Fairly new soup dumpling place in Bellevue called Dough Zone.
The menus were full of small dishes, from dumplings, buns, to noodles and congees.
I went there twice already and was able to try different dishes.
Great news that finally there was a place serving comparable soup dumpling, Xiao long bao, to Din Tai Fung‘s.
Equally thin-skinned and very juicy with tender gingery meat, the Dough Zone Xiao long bao were delicious and at a lower price point than Din Tai Fung – a bonus!
The rest of the menu items were hit and miss.
For starters, I had the spicy cucumbers and radish.
Both were tasty.
The spicy sauce was very spicy in the crunchy cucumbers and I just loved the garlic in them.
The dish was less sweet and less sesame flavor than Din Tai Fung’s and yet still good.
The radish was very savory and additive and with a harder crunch.
It reminded me of the radish that my family in Hong Kong ate with plain congee every Sunday morning.
My next favorite would be the pan-fried buns, Sheng Jian Bao.
The buns were soft and the pork filling once again were very juicy, flavored well and just fantastic.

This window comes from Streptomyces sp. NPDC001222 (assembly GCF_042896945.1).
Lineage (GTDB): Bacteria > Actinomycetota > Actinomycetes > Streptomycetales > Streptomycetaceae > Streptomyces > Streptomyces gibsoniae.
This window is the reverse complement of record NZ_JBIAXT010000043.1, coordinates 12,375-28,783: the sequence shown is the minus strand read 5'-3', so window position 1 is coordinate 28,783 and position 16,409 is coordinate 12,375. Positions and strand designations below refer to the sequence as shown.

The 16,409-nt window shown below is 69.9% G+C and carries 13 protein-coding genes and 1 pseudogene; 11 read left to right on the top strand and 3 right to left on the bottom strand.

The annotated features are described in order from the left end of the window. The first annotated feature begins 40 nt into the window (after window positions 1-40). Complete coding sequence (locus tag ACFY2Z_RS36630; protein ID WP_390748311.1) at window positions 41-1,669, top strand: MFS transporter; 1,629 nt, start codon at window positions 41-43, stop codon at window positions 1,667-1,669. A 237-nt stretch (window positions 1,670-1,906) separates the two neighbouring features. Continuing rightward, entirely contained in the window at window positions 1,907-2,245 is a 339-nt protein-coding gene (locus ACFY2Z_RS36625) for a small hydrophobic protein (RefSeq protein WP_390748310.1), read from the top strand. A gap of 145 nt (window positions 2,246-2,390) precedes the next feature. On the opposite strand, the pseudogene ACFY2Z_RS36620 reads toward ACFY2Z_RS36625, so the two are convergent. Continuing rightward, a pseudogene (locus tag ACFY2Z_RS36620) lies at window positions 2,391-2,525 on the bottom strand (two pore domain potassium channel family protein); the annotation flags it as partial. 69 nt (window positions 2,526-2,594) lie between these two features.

The inconsistency came from frying.
Some of the buns on my plate got the much expected crispy bottom which was the highlight of sheng juan bao — slight burnt, harder crusty bottom gave slight caramelized flavor and added texture to the bun; but others were barely fried and completely paled.
Hopefully they could make the pan-frying process more consistent otherwise it was very much a waste on otherwise really good buns.
I had wonton soup, spicy wontons and leek pockets on one occasion.
The leek pockets were awesome!
Again very juicy; and the skin was light and was pan-fried top and bottom in just right crispiness, totally delicious.
The filling was made with aromatic leeks, mung bean noodle and eggs.
The wontons had very thin skin and smooth which was fantastic except the filling was extremely minimal.
I felt like I was only eating wrapping.
The spicy wonton sauce was good but not as good as the one at Din Tai Fung.
On another occasion, I had beef roll and it was tasty — fresh cilantro with well marinated thinly sliced cold beef in a crispy buttery pancake and a little sauce inside, the textural contrast was great and a very decent dish.
The stewed pork noodle I did not much care for.
It had a nice soy sauce flavor and noodle had great texture; I could not get over the, lack of a better term “porky” flavor of the meat.
It was the unpleasant, “gamey” meat flavor that pork generally should not have.
I also had a crepe-like dish called jianbing guozi, with egg outside and fried dough inside, and that was probably the worse dish I got there.
The wrap was chewy when I was expecting crispiness, and the fried dough inside was completely soggy.
We had a very pricey beef burger which had tender tasty beef with strong cilantro flavor but the bun was doughy and soggy — felt like I was eating a mouthful of flour and soggy from soaking up the grease from frying.
All in all, if one knew what to order, and that the restaurant was consistent in their delivery, the meal would be wonderful.